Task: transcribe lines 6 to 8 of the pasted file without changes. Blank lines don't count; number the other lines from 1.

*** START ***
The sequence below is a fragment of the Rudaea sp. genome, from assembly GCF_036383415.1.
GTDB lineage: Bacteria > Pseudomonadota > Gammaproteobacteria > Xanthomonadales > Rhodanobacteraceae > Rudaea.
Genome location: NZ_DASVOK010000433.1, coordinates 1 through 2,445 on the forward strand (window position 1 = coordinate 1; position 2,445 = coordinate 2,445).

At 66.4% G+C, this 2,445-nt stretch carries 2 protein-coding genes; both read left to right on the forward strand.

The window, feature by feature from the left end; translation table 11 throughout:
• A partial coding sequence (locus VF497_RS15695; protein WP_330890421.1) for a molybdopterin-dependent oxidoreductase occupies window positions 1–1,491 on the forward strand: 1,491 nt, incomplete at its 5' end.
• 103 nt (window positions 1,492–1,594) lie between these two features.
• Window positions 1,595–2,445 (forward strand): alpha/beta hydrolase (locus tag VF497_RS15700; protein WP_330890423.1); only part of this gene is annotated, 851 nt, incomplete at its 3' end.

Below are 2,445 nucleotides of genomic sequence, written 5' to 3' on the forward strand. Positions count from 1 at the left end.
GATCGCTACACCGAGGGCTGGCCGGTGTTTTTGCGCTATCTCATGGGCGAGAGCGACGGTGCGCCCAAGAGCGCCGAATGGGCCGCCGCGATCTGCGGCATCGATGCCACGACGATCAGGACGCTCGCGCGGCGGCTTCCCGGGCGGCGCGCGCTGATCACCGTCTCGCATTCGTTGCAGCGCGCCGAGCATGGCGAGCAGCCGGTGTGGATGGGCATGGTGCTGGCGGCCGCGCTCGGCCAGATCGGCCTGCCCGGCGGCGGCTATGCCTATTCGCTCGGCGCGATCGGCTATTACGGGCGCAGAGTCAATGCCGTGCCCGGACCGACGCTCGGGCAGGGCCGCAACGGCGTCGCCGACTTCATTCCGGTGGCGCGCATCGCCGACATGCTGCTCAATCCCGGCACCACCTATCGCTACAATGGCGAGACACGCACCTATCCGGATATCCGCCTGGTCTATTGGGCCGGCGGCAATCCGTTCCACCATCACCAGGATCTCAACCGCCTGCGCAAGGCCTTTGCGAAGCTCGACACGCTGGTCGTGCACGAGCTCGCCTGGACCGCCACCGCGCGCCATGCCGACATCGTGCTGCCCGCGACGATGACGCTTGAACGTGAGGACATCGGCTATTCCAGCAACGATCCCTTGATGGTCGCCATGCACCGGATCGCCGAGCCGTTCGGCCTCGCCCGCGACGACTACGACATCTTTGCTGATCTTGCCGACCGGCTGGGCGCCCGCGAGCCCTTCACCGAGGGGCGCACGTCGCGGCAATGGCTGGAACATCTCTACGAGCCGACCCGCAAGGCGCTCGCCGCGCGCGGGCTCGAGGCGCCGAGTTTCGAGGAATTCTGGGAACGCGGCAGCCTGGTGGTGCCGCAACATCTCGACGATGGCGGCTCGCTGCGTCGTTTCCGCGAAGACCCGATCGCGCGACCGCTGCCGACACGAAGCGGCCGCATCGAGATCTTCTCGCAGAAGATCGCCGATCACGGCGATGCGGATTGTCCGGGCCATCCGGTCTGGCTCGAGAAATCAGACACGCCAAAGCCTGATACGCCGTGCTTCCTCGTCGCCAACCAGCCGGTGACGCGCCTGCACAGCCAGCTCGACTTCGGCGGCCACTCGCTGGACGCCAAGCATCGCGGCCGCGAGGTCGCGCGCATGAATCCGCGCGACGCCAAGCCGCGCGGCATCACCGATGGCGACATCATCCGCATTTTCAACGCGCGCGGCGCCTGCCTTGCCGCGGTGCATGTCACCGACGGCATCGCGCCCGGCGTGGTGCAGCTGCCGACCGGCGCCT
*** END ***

• A partial coding sequence (locus VF497_RS15695; protein WP_330890421.1) for a molybdopterin-dependent oxidoreductase occupies window positions 1–1,491 on the forward strand: 1,491 nt, incomplete at its 5' end.
• 103 nt (window positions 1,492–1,594) lie between these two features.
• Window positions 1,595–2,445 (forward strand): alpha/beta hydrolase (locus tag VF497_RS15700; protein WP_330890423.1); only part of this gene is annotated, 851 nt, incomplete at its 3' end.